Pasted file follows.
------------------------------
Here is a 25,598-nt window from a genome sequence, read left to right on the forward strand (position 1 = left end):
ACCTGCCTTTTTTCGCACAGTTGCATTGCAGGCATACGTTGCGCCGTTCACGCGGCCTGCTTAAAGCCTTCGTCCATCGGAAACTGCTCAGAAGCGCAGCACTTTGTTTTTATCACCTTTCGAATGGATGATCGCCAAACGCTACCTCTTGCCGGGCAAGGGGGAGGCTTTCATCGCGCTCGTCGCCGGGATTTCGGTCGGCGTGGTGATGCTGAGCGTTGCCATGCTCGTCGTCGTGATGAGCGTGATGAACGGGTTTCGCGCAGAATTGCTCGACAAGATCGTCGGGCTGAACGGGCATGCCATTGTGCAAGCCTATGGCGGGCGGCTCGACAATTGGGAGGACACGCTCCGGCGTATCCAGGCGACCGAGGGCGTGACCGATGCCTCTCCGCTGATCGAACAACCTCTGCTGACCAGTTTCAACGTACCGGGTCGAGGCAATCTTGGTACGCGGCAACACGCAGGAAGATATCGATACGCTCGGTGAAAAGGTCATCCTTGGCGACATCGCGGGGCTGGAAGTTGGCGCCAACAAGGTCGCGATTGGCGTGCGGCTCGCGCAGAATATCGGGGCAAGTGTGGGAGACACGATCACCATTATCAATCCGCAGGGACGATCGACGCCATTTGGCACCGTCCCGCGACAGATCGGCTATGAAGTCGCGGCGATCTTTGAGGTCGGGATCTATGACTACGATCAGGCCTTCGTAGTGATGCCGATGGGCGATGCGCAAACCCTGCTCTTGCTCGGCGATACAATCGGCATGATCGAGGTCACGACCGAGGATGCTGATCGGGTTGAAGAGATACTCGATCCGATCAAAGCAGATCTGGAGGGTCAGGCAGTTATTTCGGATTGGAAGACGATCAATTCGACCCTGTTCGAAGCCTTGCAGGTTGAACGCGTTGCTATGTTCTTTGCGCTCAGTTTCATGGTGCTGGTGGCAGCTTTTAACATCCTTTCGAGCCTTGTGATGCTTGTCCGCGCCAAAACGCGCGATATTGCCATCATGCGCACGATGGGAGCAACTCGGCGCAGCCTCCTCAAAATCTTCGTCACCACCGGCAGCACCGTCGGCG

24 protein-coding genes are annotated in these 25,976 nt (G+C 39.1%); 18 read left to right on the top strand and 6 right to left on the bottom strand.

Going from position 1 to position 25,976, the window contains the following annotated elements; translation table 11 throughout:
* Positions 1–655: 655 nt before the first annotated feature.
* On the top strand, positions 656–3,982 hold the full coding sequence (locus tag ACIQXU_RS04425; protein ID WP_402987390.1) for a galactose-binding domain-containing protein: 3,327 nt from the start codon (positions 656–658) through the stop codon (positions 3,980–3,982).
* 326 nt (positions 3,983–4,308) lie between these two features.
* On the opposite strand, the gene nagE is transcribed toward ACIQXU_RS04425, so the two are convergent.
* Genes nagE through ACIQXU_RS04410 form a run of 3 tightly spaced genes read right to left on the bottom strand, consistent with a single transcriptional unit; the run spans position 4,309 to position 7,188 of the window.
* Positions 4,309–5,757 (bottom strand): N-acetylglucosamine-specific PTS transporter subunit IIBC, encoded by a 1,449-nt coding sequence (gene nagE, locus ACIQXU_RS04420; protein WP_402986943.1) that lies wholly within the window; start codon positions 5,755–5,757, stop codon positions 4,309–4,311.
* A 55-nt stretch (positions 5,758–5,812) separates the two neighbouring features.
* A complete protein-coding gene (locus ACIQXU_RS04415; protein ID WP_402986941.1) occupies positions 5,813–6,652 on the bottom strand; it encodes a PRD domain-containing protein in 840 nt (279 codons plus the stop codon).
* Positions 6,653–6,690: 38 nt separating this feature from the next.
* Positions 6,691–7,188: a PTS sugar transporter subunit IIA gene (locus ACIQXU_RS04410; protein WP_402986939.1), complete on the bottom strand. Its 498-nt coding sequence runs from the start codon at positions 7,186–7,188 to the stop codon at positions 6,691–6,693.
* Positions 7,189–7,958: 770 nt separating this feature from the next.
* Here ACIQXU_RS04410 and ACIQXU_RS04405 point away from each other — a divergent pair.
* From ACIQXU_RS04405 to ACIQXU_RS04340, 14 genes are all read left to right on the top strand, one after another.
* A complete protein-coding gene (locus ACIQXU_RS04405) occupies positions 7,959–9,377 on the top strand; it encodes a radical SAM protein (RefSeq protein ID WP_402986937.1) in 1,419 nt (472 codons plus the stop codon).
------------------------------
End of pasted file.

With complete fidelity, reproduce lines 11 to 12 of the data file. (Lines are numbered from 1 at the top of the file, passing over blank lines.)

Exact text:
* A 55-nt stretch (positions 5,758–5,812) separates the two neighbouring features.
* A complete protein-coding gene (locus ACIQXU_RS04415; protein ID WP_402986941.1) occupies positions 5,813–6,652 on the bottom strand; it encodes a PRD domain-containing protein in 840 nt (279 codons plus the stop codon).